The Revolutionary Theatre is shaped by the world, and moves to reshape the world, using as its force the natural force and perpetual vibrations of the mind in the world. We are history and desire, what we are, and what any experience can make us.

It is a social theatre, but all theatre is social theatre. But we will change the drawing rooms into places where real things can be said about a real world, or into smoky rooms where the destruction of Washington can be plotted. The Revolutionary Theatre must function like an incendiary pencil planted in Curtis Lemay's cap. So that when the final curtain goes down brains are splattered over the seats and the floor, and bleeding nuns must wire SOS's to Belgians with gold teeth.

Our theatre will show victims so that their brothers in the audience will be better able to understand that they are the brothers of victims, and that they themselves are victims, if they are blood brothers. And what we show must cause the blood to rush, so that pre-revolutionary temperaments will be bathed in this blood, and it will cause their deepest souls to move, and they find themselves tensed and clenched, even ready to die, at what the soul has been taught. We will scream and cry, murder, run through the streets in agony, if it means some soul will be moved, moved to actual life understanding of what the world is, and what it ought to be. We are preaching virtue and feeling, and a natural sense of the self in the world. All men live in the world, and the world ought to be a place for them to live.

What is called the imagination (from image, magi, magic, magician, etc.) is a practical vector from the soul. It stores all data, and can be called on to solve all our "problems." The imagination is the projection of ourselves past our sense of ourselves as "things." Imagination (image) is all possibility, because from the image, the initial circumscribed energy, and use (idea) is possible. And so begins that image's use in the world. Possibility is what moves us.

The popular white man's theatre like the popular white man's novel shows tired white lives, and the problems of eating white sugar, or else it herds bigcaboosed blondes onto huge stages in rhinestones and makes believe they are dancing or singing. WHITE BUSINESSMEN OF THE WORLD, DO YOU WANT TO SEE PEOPLE REALLY DANCING AND SINGING??? ALL OF YOU GO UP IN HARLEM AND GET YOURSELF KILLED. THERE WILL BE DANCING AND SINGING, THEN, FOR REAL! (In The Slave, Walker Vessels, the black revolutionary, wears an armband, which is the insignia of the attacking army . . . a big redlipped minstrel, grinning like crazy.)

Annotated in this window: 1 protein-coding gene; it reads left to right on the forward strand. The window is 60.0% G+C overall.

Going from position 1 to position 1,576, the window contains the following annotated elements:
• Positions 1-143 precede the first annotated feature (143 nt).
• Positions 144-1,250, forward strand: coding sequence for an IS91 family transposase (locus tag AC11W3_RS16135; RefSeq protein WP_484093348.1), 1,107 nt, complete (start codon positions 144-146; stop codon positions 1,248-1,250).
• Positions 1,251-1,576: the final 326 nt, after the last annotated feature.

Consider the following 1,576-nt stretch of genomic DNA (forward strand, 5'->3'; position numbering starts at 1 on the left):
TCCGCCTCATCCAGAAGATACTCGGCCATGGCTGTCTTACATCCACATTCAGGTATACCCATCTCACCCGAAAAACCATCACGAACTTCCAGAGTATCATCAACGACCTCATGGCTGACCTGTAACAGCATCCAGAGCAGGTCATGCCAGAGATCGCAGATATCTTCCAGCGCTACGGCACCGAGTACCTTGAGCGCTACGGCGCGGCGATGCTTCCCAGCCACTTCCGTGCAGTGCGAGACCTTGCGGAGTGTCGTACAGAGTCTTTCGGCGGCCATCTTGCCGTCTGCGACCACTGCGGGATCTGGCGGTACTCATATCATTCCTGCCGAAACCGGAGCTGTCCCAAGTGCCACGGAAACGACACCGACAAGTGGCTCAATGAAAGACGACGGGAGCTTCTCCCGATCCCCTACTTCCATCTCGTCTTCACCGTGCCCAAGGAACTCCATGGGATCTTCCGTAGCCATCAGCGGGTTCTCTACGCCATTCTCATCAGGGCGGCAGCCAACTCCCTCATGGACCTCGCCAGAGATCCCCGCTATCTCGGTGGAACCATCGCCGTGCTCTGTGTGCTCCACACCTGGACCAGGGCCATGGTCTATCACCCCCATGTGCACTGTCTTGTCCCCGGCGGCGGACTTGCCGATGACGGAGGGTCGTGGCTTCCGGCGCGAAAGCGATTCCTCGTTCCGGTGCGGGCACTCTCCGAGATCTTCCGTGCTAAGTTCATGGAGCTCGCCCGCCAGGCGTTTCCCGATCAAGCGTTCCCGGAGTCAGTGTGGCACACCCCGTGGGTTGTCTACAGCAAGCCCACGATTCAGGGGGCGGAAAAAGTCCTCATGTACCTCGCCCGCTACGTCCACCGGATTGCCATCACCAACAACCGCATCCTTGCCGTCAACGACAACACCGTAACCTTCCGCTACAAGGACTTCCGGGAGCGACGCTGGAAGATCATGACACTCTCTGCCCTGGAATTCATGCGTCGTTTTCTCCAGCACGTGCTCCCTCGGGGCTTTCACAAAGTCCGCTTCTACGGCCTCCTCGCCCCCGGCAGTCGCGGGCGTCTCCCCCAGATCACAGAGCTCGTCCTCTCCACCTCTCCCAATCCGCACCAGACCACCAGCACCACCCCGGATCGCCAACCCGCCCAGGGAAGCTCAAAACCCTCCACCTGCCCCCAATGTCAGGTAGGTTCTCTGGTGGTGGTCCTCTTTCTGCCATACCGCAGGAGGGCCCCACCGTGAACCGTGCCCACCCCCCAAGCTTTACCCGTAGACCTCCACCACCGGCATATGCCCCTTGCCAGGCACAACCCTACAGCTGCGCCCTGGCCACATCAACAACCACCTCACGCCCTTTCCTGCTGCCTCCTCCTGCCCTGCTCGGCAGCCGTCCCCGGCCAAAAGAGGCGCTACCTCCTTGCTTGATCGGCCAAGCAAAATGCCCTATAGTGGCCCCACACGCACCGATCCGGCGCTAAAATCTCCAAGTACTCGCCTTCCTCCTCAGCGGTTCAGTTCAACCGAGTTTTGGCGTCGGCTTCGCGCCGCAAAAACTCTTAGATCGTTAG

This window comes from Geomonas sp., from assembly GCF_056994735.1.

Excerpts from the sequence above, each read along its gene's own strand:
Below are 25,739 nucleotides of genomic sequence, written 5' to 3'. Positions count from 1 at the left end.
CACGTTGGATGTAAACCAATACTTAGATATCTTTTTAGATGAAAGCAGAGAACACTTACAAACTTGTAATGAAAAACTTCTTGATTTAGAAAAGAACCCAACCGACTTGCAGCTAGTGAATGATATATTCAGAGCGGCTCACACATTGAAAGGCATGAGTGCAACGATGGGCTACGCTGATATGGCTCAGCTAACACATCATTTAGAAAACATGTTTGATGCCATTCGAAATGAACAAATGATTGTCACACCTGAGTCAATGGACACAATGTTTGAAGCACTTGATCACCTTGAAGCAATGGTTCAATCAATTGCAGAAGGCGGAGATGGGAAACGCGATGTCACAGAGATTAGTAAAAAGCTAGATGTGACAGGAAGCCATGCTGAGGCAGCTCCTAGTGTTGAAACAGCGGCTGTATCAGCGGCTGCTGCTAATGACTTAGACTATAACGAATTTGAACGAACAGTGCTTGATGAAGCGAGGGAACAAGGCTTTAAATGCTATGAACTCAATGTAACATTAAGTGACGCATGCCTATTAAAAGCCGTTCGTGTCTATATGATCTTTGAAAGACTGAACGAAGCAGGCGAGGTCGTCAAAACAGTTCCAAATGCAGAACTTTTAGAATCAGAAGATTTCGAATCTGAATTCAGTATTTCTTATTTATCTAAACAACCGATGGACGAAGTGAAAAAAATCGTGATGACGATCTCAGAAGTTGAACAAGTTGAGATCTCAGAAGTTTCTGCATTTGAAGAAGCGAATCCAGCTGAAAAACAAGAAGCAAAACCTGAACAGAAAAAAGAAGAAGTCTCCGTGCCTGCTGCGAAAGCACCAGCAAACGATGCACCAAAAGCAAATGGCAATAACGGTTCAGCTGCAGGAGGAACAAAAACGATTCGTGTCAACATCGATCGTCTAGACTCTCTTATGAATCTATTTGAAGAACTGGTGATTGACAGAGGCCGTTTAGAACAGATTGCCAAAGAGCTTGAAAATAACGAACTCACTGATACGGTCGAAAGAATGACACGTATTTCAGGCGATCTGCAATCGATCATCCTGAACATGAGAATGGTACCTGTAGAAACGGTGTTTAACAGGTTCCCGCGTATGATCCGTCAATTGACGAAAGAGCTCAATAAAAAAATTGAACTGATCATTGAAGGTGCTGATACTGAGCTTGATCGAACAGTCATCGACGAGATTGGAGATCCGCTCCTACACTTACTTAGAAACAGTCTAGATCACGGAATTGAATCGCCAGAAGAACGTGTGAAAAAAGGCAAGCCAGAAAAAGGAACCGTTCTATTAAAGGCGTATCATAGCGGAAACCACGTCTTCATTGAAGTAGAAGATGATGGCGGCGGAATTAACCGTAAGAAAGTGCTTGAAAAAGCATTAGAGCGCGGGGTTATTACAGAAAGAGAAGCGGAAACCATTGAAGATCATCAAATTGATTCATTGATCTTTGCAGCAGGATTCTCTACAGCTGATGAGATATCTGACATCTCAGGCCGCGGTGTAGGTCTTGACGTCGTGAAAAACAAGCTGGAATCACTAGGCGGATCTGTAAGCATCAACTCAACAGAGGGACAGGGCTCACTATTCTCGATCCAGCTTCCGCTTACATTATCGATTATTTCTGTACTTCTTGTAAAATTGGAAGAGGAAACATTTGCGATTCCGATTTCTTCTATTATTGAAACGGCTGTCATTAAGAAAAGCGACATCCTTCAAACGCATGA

The liberal white man's objection to the theatre of the revolution (if he is "hip" enough) will be on aesthetic grounds. Most white Western artists do not need to be "political," since usually, whether they know it or not, they are in complete sympathy with the most repressive social forces in the world today. There are more junior birdmen fascists running around the West today disguised as Artists than there are disguised as fascists. (But then, that word, Fascist, and with it, Fascism, has been made obsolete by the word America, and Americanism. The American Artist usually turns out to be just a super-Bourgeois, because, finally, all he has to show for his sojourn through the world is "better taste" than the Bourgeois . . . many times not even that.

Americans will hate the revolutionary theatre because it will be out to destroy them and whatever they believe is real. American cops will try to close the theatres where such nakedness of the human spirit is paraded. American producers will say the revolutionary plays are filth, usually because they will treat human life as if it was actually happening. American directors will say that the white guys in the plays are too abstract and cowardly ("don't get me wrong . . . I mean aesthetically . . .") and they will be right.

The force we want is of twenty million spooks storming America with furious cries and unstoppable weapons. We want actual explosions and actual brutality; AN EPOCH IS CRUMBLING and we must give it the space and hugeness of its actual demise. The Revolutionary Theatre, which is now peopled with victims, will soon begin to be peopled with new kinds of heroes . . . not the weak Hamlets debating whether or not they are ready to die for what's on their minds, but men and women (and minds) digging out from under a thousand years of "high art" and weak-faced dalliance.